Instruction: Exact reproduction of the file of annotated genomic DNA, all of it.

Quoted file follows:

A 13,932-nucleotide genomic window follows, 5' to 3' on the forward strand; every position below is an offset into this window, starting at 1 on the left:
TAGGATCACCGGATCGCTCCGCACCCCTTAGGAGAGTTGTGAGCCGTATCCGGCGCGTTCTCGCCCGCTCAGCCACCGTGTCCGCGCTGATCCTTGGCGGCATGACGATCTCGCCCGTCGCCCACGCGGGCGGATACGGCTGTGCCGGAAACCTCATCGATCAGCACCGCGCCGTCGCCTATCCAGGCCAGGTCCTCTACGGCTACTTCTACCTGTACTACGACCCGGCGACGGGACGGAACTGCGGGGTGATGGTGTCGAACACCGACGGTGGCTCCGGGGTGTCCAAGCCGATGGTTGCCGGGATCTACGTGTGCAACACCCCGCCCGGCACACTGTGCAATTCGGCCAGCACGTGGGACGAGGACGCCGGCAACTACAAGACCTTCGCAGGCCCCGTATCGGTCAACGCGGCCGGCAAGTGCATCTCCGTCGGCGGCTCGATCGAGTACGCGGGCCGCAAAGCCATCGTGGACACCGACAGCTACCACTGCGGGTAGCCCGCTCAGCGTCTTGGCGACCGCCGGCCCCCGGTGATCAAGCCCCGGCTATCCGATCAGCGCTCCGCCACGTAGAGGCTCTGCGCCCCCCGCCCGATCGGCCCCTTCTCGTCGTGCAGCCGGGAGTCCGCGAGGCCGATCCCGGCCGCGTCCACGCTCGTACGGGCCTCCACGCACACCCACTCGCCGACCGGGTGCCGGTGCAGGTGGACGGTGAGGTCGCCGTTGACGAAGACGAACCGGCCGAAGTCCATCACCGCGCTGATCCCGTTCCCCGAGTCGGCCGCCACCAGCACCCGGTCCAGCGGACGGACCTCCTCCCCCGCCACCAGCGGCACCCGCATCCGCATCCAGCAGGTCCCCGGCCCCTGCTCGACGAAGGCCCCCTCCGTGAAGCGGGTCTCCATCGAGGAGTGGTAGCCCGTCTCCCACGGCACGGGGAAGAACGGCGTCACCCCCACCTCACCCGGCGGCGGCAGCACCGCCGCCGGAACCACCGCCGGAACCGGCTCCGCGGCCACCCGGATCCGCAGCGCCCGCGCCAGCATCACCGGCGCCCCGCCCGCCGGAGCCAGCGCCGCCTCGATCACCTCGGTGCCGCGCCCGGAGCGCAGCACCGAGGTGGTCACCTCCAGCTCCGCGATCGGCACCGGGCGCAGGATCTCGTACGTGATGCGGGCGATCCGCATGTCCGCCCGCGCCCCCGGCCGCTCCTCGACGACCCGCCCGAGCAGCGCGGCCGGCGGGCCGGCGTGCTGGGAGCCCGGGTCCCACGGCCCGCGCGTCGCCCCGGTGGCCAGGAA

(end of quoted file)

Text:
A 13,932-nucleotide genomic window follows, 5' to 3' on the forward strand; every position below is an offset into this window, starting at 1 on the left:
TAGGATCACCGGATCGCTCCGCACCCCTTAGGAGAGTTGTGAGCCGTATCCGGCGCGTTCTCGCCCGCTCAGCCACCGTGTCCGCGCTGATCCTTGGCGGCATGACGATCTCGCCCGTCGCCCACGCGGGCGGATACGGCTGTGCCGGAAACCTCATCGATCAGCACCGCGCCGTCGCCTATCCAGGCCAGGTCCTCTACGGCTACTTCTACCTGTACTACGACCCGGCGACGGGACGGAACTGCGGGGTGATGGTGTCGAACACCGACGGTGGCTCCGGGGTGTCCAAGCCGATGGTTGCCGGGATCTACGTGTGCAACACCCCGCCCGGCACACTGTGCAATTCGGCCAGCACGTGGGACGAGGACGCCGGCAACTACAAGACCTTCGCAGGCCCCGTATCGGTCAACGCGGCCGGCAAGTGCATCTCCGTCGGCGGCTCGATCGAGTACGCGGGCCGCAAAGCCATCGTGGACACCGACAGCTACCACTGCGGGTAGCCCGCTCAGCGTCTTGGCGACCGCCGGCCCCCGGTGATCAAGCCCCGGCTATCCGATCAGCGCTCCGCCACGTAGAGGCTCTGCGCCCCCCGCCCGATCGGCCCCTTCTCGTCGTGCAGCCGGGAGTCCGCGAGGCCGATCCCGGCCGCGTCCACGCTCGTACGGGCCTCCACGCACACCCACTCGCCGACCGGGTGCCGGTGCAGGTGGACGGTGAGGTCGCCGTTGACGAAGACGAACCGGCCGAAGTCCATCACCGCGCTGATCCCGTTCCCCGAGTCGGCCGCCACCAGCACCCGGTCCAGCGGACGGACCTCCTCCCCCGCCACCAGCGGCACCCGCATCCGCATCCAGCAGGTCCCCGGCCCCTGCTCGACGAAGGCCCCCTCCGTGAAGCGGGTCTCCATCGAGGAGTGGTAGCCCGTCTCCCACGGCACGGGGAAGAACGGCGTCACCCCCACCTCACCCGGCGGCGGCAGCACCGCCGCCGGAACCACCGCCGGAACCGGCTCCGCGGCCACCCGGATCCGCAGCGCCCGCGCCAGCATCACCGGCGCCCCGCCCGCCGGAGCCAGCGCCGCCTCGATCACCTCGGTGCCGCGCCCGGAGCGCAGCACCGAGGTGGTCACCTCCAGCTCCGCGATCGGCACCGGGCGCAGGATCTCGTACGTGATGCGGGCGATCCGCATGTCCGCCCGCGCCCCCGGCCGCTCCTCGACGACCCGCCCGAGCAGCGCGGCCGGCGGGCCGGCGTGCTGGGAGCCCGGGTCCCACGGCCCGCGCGTCGCCCCGGTGGCCAGGAA